December 17, 2018

Guns, Money, and Lawyers: What Not To Leave In Storage

storage not to doPlanning for moving day is like preparing to perform an exhaustive military operation. It starts by searching for the best moving company and it ends with your feet propped up on an end table that you have no idea where you want it to go.

One of the most important decisions to make for most moves involves deciding what items to store off site. You might have a couch that just does not match the decor of any room or a rolling wardrobe that has passed its fashionable use. Deciding what to store off site is one thing, but you also must be aware of another important moving task: the items that you should not leave locked up at a secure facility.

Read the Contract
The best moving companies offer comprehensive services that range from packing your things to placing items at an offsite facility. This means you can expect to sign one contract that covers every moving service. Within the fine print will be a section that clearly explains what you cannot leave behind at a facility. The reasons for the forbidding of certain household goods from resting in an offsite facility include legal liability and the fact the items pose considerable danger.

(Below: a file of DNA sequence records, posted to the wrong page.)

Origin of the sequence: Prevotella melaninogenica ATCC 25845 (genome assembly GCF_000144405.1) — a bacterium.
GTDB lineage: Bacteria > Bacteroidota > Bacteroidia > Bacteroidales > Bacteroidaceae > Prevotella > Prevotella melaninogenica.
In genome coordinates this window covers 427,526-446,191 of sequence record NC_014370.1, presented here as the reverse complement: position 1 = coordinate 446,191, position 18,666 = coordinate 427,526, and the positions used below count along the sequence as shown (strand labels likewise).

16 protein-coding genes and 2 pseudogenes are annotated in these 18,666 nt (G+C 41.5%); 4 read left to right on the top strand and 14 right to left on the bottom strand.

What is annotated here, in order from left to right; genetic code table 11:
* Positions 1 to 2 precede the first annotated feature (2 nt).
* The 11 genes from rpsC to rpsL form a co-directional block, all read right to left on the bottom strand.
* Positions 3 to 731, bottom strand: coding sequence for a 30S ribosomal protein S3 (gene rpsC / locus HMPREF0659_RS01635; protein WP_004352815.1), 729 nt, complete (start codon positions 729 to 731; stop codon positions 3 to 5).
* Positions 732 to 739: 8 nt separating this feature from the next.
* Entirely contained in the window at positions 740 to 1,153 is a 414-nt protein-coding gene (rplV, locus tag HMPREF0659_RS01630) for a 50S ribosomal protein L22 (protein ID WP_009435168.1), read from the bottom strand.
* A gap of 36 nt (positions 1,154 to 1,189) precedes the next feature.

Here is a list of items you can expect movers to exclude from storage eligibility:
Firearms
Flammable objects
Animals
Explosives
Some types of military equipment

The forbidden items make sense, if you have common sense. Why would any business allow firearms, explosives, and flammable objects stored unmonitored stored on site? However, there is another thing that typically does not make the storage forbidden list, but should also remain with you at home or even better, at a bank.

It is called money.

Even if you buy a safe to place cash, it is still vulnerable to the clutches of savvy thieves. Put yourself in the shoes of a thief. Would you rather deal with a homeowner inside of a home or try to circumvent the security system of a facility where you think there might be a pot of gold under the rainbow?

The answer is you will take your chances with a facility protected by a security system, not a home where the owner might be armed with a shotgun.

If you are not sure what to store at a facility, ask the operator of the facility to confirm the storage policies spelled out in the contract. Better safe than sorry should be the mantra for storing items at a facility.

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